About 5 p. m. the enemy advanced with a strong line of battle and attacked my left and center, and followed this with a heavy column upon my left. The attack from the enemy's left was successfully broken, and, my right advancing, we succeeded in taking a large number of prisoners, among them 21 officers and nearly all of the men of the Eighth Louisiana Regiment. I then immediately withdrew a portion of my force on my right and re-enforced my left, and sent to the corps commander for additional force. At this time our left was vigorously and stubbornly contending against large odds, and, after contesting the ground as long as was advantageous, our artillery and its supports moved a short distance to the rear, to the position before indicated.
At this time, Lieutenant Butler's (Regular) battery and two regiments reported to me, and were quickly thrown into position on our left. The enemy, apparently thinking our left was giving way, rallied and confidently advanced until they brought their flank opposite the woods in which was placed those sterling soldiers of the Vermont Brigade. At the favorable moment, this brigade opened its fire upon the flank of the enemy's columns, and immediately the batteries in front opened a direct fire. The effect of this flank and direct fire upon the enemy was most marked. In a short time not a hostile shot came into our lines. Darkness, now came on, but soon the moon rose and again lighted up the field, and not a rebel could be seen between our lines and the heights of Fredericksburg.
At 10.30 p. m. I was ordered to move the division back to Banks' Ford, and that night the division recrossed the Rappahannock.
Great credit is again due our artillery for their services in repelling the attack. In the action of Guest's farm the section under Lieutenant Simon, Fifth Artillery, and Captain Rigby's battery were largely instrumental in breaking the attack of the enemy's left, and the artillery on our left, under Captain Martin, was used with great effect in checking the advance of the enemy on that point, and afterward, in connection with Lieutenant Butler's battery, in wholly breaking the attack.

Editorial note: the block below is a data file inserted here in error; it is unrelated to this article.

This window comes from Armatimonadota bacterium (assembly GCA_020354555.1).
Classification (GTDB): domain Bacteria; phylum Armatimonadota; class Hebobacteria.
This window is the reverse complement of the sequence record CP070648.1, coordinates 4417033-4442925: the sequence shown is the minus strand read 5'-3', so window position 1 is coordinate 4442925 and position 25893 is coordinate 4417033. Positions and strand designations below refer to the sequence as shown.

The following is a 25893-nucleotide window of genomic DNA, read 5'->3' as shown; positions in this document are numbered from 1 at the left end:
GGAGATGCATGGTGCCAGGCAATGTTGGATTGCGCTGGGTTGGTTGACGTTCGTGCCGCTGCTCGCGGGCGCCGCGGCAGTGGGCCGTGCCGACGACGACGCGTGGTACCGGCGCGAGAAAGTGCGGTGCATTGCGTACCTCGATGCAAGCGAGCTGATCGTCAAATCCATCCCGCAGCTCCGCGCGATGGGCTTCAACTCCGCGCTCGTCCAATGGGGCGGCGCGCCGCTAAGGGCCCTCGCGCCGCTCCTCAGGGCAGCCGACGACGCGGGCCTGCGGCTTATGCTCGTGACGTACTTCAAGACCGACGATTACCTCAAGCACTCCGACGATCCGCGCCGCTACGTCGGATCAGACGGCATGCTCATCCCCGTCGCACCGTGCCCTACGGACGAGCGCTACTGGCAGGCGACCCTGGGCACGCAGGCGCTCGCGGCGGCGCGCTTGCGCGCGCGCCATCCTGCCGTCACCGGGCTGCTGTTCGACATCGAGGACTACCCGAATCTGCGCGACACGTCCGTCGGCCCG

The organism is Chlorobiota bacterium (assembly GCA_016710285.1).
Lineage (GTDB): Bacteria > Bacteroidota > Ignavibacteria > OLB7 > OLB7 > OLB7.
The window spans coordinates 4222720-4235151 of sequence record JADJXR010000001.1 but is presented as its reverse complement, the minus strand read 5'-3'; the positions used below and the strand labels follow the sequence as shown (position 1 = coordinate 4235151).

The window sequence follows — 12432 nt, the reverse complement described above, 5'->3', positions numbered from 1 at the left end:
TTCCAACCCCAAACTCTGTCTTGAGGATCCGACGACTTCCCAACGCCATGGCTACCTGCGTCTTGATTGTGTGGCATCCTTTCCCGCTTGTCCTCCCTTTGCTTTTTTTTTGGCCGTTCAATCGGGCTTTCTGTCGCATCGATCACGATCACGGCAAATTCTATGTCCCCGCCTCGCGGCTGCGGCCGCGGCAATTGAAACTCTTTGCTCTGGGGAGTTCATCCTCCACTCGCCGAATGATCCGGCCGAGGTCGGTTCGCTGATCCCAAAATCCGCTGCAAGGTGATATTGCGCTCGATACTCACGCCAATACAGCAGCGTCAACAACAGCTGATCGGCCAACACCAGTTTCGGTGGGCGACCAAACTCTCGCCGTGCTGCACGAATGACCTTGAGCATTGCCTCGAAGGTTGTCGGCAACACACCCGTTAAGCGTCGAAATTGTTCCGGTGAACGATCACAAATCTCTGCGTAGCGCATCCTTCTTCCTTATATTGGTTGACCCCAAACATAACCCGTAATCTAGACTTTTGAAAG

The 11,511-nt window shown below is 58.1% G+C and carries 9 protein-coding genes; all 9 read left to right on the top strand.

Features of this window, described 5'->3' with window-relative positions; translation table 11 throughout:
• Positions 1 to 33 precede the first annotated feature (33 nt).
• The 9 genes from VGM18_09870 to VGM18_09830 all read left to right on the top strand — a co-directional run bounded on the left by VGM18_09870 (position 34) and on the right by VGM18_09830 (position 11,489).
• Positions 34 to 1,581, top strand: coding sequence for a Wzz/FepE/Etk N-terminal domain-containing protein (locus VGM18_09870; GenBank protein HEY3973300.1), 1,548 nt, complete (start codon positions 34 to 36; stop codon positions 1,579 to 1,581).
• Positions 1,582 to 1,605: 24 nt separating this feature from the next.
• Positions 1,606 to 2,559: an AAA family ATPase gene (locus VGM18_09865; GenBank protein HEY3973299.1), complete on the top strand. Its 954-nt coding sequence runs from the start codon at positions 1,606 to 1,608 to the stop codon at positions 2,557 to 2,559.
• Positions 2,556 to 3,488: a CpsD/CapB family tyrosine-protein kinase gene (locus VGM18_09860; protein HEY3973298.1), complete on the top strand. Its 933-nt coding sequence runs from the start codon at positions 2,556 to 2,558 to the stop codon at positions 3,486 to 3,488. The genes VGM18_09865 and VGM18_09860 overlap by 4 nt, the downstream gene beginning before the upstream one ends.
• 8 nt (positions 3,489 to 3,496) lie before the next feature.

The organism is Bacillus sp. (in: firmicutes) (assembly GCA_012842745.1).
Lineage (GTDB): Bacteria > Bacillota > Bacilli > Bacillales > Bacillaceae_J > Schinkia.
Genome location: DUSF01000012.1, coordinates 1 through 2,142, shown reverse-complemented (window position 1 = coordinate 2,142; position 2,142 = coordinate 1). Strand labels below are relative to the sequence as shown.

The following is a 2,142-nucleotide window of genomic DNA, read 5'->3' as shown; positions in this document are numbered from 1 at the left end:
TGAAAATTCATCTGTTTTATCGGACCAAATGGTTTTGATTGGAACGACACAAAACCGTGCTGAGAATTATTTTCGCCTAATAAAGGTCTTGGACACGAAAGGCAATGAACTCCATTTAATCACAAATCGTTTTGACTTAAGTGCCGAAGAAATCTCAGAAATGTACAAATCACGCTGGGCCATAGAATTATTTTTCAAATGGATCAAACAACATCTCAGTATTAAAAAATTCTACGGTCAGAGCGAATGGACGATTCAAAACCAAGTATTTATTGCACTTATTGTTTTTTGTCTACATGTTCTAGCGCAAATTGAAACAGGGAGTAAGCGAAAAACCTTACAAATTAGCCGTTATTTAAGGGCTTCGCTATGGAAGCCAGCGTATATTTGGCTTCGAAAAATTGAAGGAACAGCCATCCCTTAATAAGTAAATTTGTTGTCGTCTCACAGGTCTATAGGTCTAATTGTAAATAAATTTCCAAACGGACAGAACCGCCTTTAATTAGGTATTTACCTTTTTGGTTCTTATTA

I would again make mention of the efficient services of Brigadier-General Neill and Colonel Grant, commanding brigades. The great extent of our line, and the large odds with which we were attacked, rendered it necessary during the action to make several important changes, all of which they successfully and skillfully executed.
Brigadier-General Neill, although partially disabled by being fallen upon by his horse, which was shot under him, continued in command of his brigade until the action was over.
My thanks are again due to Major [Charles] Mundee, assistant adjutant-general; Lieutenant-Colonel [Newton] Stone, division inspector; Lieutenant [Francis M.] Edgerton, aide-de-camp; Lieutenant [Eugene O.] Cole, provost-marshal; Lieutenant [Israel V.] Hoag, division commissary, and Lieutenant [Edward] Mattocks, commissary of musters, of the division staff, for the able and prompt assistance they gave me on the field in the action of the 4th.
Much credit is due to Captain [Brayton J.] Hickman, ordnance officer of the division, for the gallantry and energy displayed by him in promptly supplying the division on the field with necessary ammunition in the actions of the 3rd and 4th.
The list of casualties in the division on the 3rd and 4th (amounting in the aggregate to 1,515) has been previously forwarded.*
*But see revised statement, p. 190.